FOOD & DRINK / On the Shelf: Sesame Seeds: This is the first helping of an occasional series designed to suggest ways of using up those ingredients you bought for a special dish which have been on the shelf ever since

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The Independent Culture
YOU bought some sesame seeds to sprinkle on a home-made loaf instead of poppy seeds. It was delicious but you never used them again. This, then, is for you.

Sesame seeds have a dense, chewy slightly bitter flavour when raw, but when the seeds are toasted or cooked their character is transformed into an aromatic, rich, sweet nuttiness. This change is due to their high content of oil (50 per cent).

There are two kinds of sesame seeds obtainable in Britain, the common white ones and the black seeds. Both are used widely in Japanese and Korean cooking, toasted in a dry frying pan. Then they are lightly pounded and used in sauces and dips, to thicken and flavour them.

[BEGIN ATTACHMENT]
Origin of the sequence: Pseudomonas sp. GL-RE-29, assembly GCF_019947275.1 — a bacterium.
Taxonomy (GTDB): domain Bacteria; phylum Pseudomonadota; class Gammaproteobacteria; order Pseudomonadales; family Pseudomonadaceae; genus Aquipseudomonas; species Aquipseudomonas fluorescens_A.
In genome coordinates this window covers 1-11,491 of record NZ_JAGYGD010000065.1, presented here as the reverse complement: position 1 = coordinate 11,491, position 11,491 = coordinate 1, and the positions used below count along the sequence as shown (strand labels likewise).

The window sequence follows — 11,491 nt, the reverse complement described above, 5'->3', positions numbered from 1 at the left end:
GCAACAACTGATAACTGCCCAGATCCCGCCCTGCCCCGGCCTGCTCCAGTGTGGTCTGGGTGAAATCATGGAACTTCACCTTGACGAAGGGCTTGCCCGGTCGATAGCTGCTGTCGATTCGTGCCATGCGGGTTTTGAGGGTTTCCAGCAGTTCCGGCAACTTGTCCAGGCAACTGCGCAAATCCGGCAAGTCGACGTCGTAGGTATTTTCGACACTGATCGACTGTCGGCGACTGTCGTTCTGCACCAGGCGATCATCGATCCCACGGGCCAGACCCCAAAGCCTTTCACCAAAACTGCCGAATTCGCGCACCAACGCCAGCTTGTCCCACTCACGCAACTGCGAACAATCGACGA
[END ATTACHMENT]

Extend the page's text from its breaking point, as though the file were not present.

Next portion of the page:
They are also used as a Japanese table seasoning called gomasio. Toast the white or black seeds in a dry frying pan and mix them with an equal quantity of sea salt. Keep in an empty mustard jar to sprinkle on salads or sauteed spinach or greens.

Lightly toasted sesame seeds pounded into a paste produce the tahina of Middle Eastern cooking, but it's more practical to buy it ready-made. Add a few teaspoonsful of tahina paste to hummus, the puree of cooked chick peas, blended with lemon juice, olive oil, garlic and parsley. The tahina deepens flavour and richness.

One of the easiest and most charming ways of using up sesame seeds is by making Chinese prawn toasts, excellent as a pre-meal appetiser. This recipe is based on one from the BBC's Chinese cook Ken Hom.


Makes 30

10 slices dry white bread, crusts removed

3 tablespoons white sesame seeds

oil for deep-frying (preferably groundnut oil)

Prawn paste:

1lb/500g peeled prawns

1 egg

2 tablespoons white of spring onions, chopped

2 tablespoons of finely grated, peeled ginger

1 teaspoon sesame oil

1 tablespoon light soy sauce

1 teaspoon salt

Chop the prawns finely and mix with the other paste ingredients in a blender (it can be prepared in advance and kept in the fridge).

Cut each slice of bread into three rectangles and spread a mound of paste onto each. Sprinkle with sesame seeds, gently pressing them into place.

Deep-fry in hot oil a few at a time, paste side down first, for two minutes, then on the other side for two minutes more. Remove with a slotted spoon and drain on absorbent paper. Serve at once.